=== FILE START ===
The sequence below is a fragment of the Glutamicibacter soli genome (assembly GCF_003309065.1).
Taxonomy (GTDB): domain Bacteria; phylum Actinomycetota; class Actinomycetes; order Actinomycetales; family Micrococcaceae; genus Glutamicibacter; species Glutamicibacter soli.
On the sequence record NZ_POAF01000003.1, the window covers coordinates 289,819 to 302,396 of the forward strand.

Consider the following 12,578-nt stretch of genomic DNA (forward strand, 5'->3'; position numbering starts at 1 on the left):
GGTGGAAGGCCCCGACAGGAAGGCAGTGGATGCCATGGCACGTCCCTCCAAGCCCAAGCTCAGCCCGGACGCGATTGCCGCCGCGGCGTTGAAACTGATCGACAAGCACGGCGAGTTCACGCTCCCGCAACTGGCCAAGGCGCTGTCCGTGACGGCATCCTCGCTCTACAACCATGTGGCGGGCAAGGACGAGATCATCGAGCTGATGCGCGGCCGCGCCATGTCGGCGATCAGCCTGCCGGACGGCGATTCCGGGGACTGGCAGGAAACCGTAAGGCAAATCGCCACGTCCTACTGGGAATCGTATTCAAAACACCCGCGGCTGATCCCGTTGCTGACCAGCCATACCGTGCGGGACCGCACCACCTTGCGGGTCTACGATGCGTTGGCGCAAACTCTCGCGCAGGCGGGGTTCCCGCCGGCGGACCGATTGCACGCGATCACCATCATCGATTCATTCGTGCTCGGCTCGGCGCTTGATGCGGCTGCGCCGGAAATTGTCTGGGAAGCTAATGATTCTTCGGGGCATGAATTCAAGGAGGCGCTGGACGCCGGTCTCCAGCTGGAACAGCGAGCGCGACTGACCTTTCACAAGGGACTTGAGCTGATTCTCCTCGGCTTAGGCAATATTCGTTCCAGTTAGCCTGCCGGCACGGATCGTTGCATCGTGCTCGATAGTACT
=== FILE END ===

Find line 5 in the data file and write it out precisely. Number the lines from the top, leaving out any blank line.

GGTGGAAGGCCCCGACAGGAAGGCAGTGGATGCCATGGCACGTCCCTCCAAGCCCAAGCTCAGCCCGGACGCGATTGCCGCCGCGGCGTTGAAACTGATCGACAAGCACGGCGAGTTCACGCTCCCGCAACTGGCCAAGGCGCTGTCCGTGACGGCATCCTCGCTCTACAACCATGTGGCGGGCAAGGACGAGATCATCGAGCTGATGCGCGGCCGCGCCATGTCGGCGATCAGCCTGCCGGACGGCGATTCCGGGGACTGGCAGGAAACCGTAAGGCAAATCGCCACGTCCTACTGGGAATCGTATTCAAAACACCCGCGGCTGATCCCGTTGCTGACCAGCCATACCGTGCGGGACCGCACCACCTTGCGGGTCTACGATGCGTTGGCGCAAACTCTCGCGCAGGCGGGGTTCCCGCCGGCGGACCGATTGCACGCGATCACCATCATCGATTCATTCGTGCTCGGCTCGGCGCTTGATGCGGCTGCGCCGGAAATTGTCTGGGAAGCTAATGATTCTTCGGGGCATGAATTCAAGGAGGCGCTGGACGCCGGTCTCCAGCTGGAACAGCGAGCGCGACTGACCTTTCACAAGGGACTTGAGCTGATTCTCCTCGGCTTAGGCAATATTCGTTCCAGTTAGCCTGCCGGCACGGATCGTTGCATCGTGCTCGATAGTACT